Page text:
Availability of data and materials

The datasets generated during and/or analysed during the current study are not publicly available due to participants’ privacy concerns. Readers who wish to gain access to the data can write to the corresponding author; data may be granted upon reasonable request.



Ministry of Health


Primary Care Network


General Practitioners


Regional Health Systems


Continuous Medical Education


Coronavirus Infectious Disease 2019


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We would like to thank all our study participants. We would also like to extend our gratitude to Rita Sim and Aloysius Chia of Duke-NUS Medical School for their administrative support and guidance from all other colleagues in the Enhancing Primary Care Team.


This research was funded by the National Medical Research Council (NMRC) and Ministry of Health, Singapore, Health Service Research Grant (HSRG), grant number NMRC/HSRG/0086/2018 and the Centre Grant Programme Singapore Population Health Improvement Centre, grant number: NMRC/CG/C026/2017_NUHS.

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Authors and Affiliations



SS: Conceptualisation, Methodology, Investigation, Formal analysis, Data curation, Writing- Original draft, Writing—review & editing. FCD: Conceptualisation, Methodology, Formal analysis, Writing—review & editing. DBM: Conceptualisation, Methodology, Writing—review & editing, Funding acquisition. JPA: Writing—review & editing. JC: Writing—review & editing. GKCH: Conceptualisation, Methodology, Writing—review & editing, Supervision. All authors critically reviewed the manuscript and approved the final manuscript for publication.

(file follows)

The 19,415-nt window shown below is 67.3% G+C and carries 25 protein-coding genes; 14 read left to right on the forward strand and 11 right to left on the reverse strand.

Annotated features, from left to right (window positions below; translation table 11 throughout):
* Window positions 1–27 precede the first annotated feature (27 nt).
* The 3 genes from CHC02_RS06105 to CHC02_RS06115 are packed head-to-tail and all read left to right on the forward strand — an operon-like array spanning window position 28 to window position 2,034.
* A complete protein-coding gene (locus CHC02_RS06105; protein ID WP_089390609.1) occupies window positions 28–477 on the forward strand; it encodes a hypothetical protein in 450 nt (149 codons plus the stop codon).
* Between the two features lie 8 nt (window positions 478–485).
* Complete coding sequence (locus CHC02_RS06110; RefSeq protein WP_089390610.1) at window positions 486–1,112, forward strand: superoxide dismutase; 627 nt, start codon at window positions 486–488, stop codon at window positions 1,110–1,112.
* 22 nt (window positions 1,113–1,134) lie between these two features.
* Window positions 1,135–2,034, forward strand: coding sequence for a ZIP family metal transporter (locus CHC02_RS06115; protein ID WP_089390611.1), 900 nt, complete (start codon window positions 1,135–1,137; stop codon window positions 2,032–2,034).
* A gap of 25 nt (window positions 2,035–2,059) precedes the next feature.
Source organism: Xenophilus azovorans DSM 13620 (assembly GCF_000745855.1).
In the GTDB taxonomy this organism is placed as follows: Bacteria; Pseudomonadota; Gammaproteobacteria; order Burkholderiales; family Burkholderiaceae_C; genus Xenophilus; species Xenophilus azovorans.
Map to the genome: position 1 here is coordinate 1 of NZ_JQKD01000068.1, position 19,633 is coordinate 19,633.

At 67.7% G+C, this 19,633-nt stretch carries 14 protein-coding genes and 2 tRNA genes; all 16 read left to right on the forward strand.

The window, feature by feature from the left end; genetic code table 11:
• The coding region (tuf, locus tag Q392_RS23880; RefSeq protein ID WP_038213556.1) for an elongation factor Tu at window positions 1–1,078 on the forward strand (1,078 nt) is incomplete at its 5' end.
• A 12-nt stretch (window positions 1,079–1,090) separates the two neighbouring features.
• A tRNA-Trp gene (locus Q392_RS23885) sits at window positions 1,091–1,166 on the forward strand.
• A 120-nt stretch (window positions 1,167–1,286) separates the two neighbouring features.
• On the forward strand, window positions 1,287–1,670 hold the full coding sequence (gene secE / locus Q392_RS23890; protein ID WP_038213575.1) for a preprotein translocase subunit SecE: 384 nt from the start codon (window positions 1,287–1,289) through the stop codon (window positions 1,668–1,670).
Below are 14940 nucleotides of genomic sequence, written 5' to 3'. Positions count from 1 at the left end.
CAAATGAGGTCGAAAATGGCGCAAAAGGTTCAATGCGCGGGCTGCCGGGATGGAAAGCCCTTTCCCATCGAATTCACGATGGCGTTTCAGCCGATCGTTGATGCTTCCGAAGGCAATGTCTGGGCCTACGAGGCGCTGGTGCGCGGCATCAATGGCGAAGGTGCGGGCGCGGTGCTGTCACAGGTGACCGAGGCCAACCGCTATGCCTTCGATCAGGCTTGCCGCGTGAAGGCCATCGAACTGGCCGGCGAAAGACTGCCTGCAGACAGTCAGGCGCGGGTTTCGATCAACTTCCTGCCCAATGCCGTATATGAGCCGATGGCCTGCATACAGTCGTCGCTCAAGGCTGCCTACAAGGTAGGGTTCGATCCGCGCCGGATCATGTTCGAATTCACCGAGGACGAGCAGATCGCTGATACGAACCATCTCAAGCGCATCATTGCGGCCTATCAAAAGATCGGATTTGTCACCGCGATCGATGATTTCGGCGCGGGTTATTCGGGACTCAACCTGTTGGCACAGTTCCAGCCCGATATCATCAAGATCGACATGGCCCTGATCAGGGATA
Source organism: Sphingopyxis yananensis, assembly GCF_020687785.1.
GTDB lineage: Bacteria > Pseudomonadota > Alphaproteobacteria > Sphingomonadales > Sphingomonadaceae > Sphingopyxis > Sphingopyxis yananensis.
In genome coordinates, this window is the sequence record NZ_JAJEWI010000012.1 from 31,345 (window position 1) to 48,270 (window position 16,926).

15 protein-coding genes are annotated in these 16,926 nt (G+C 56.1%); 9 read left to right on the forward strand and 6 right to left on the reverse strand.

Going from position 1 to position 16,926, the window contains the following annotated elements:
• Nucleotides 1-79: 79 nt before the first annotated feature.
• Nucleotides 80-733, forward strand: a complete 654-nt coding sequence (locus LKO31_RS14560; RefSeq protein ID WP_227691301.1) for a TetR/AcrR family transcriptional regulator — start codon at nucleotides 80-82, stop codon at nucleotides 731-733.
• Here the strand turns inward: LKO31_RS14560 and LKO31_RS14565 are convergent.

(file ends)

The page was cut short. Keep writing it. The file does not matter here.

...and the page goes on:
Corresponding author

Correspondence to Shilpa Surendran.

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Ethics approval and consent to participate

This study was approved by the Institutional Review Board of the National University of Singapore (Reference code: S-19–005). All participants gave their written informed consent to participate in the study. All methods were followed in compliance with the applicable guidelines and regulations.

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Not applicable.

Competing interests

The authors declare that they have no competing interests.

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Supplementary Information

Additional file 1.

Consolidated criteria for reporting qualitative studies (COREQ): 32-item checklist.

Additional file 2.

Interview guide.

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Surendran, S., Foo, C., Matchar, D.B. et al. Developing integration among stakeholders in the primary care networks of Singapore: a qualitative study. BMC Health Serv Res 22, 782 (2022).